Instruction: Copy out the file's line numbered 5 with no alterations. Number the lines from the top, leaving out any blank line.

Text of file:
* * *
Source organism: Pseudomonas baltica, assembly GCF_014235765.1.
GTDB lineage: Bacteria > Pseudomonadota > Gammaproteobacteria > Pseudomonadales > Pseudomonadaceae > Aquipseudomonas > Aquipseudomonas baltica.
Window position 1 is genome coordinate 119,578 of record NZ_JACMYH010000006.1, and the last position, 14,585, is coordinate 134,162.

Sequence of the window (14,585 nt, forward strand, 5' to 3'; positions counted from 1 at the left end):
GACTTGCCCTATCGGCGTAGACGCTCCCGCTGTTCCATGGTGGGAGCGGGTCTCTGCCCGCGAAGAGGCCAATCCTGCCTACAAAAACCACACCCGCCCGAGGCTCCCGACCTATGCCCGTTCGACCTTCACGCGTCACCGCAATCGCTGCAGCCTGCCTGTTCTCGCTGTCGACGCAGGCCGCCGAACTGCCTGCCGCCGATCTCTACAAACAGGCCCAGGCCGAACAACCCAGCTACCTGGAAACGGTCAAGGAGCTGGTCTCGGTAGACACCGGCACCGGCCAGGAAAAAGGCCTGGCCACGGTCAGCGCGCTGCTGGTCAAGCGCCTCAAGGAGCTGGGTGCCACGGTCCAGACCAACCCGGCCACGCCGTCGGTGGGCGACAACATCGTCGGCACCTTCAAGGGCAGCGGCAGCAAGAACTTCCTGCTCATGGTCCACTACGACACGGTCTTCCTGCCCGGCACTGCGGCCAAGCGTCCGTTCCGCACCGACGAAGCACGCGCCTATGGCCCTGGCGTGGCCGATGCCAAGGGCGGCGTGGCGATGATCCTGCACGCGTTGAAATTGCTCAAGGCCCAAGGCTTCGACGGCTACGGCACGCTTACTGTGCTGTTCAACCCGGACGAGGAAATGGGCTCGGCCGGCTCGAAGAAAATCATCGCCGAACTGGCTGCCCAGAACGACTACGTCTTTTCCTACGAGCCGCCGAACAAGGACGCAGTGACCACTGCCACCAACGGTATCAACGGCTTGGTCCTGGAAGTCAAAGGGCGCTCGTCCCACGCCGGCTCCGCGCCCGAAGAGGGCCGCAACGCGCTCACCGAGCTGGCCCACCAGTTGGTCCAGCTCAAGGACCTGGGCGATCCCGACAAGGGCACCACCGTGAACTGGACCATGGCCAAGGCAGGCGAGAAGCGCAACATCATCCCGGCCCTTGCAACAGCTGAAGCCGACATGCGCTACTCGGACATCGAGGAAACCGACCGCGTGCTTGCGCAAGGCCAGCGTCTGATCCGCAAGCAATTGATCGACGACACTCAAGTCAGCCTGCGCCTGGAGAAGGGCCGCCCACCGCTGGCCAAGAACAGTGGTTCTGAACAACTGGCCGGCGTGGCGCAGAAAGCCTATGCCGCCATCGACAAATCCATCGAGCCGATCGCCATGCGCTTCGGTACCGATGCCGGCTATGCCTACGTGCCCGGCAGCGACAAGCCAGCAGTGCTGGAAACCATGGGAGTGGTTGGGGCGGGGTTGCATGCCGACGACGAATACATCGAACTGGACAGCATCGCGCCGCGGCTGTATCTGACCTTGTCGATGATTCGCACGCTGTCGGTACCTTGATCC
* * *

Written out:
GACTTGCCCTATCGGCGTAGACGCTCCCGCTGTTCCATGGTGGGAGCGGGTCTCTGCCCGCGAAGAGGCCAATCCTGCCTACAAAAACCACACCCGCCCGAGGCTCCCGACCTATGCCCGTTCGACCTTCACGCGTCACCGCAATCGCTGCAGCCTGCCTGTTCTCGCTGTCGACGCAGGCCGCCGAACTGCCTGCCGCCGATCTCTACAAACAGGCCCAGGCCGAACAACCCAGCTACCTGGAAACGGTCAAGGAGCTGGTCTCGGTAGACACCGGCACCGGCCAGGAAAAAGGCCTGGCCACGGTCAGCGCGCTGCTGGTCAAGCGCCTCAAGGAGCTGGGTGCCACGGTCCAGACCAACCCGGCCACGCCGTCGGTGGGCGACAACATCGTCGGCACCTTCAAGGGCAGCGGCAGCAAGAACTTCCTGCTCATGGTCCACTACGACACGGTCTTCCTGCCCGGCACTGCGGCCAAGCGTCCGTTCCGCACCGACGAAGCACGCGCCTATGGCCCTGGCGTGGCCGATGCCAAGGGCGGCGTGGCGATGATCCTGCACGCGTTGAAATTGCTCAAGGCCCAAGGCTTCGACGGCTACGGCACGCTTACTGTGCTGTTCAACCCGGACGAGGAAATGGGCTCGGCCGGCTCGAAGAAAATCATCGCCGAACTGGCTGCCCAGAACGACTACGTCTTTTCCTACGAGCCGCCGAACAAGGACGCAGTGACCACTGCCACCAACGGTATCAACGGCTTGGTCCTGGAAGTCAAAGGGCGCTCGTCCCACGCCGGCTCCGCGCCCGAAGAGGGCCGCAACGCGCTCACCGAGCTGGCCCACCAGTTGGTCCAGCTCAAGGACCTGGGCGATCCCGACAAGGGCACCACCGTGAACTGGACCATGGCCAAGGCAGGCGAGAAGCGCAACATCATCCCGGCCCTTGCAACAGCTGAAGCCGACATGCGCTACTCGGACATCGAGGAAACCGACCGCGTGCTTGCGCAAGGCCAGCGTCTGATCCGCAAGCAATTGATCGACGACACTCAAGTCAGCCTGCGCCTGGAGAAGGGCCGCCCACCGCTGGCCAAGAACAGTGGTTCTGAACAACTGGCCGGCGTGGCGCAGAAAGCCTATGCCGCCATCGACAAATCCATCGAGCCGATCGCCATGCGCTTCGGTACCGATGCCGGCTATGCCTACGTGCCCGGCAGCGACAAGCCAGCAGTGCTGGAAACCATGGGAGTGGTTGGGGCGGGGTTGCATGCCGACGACGAATACATCGAACTGGACAGCATCGCGCCGCGGCTGTATCTGACCTTGTCGATGATTCGCACGCTGTCGGTACCTTGATCC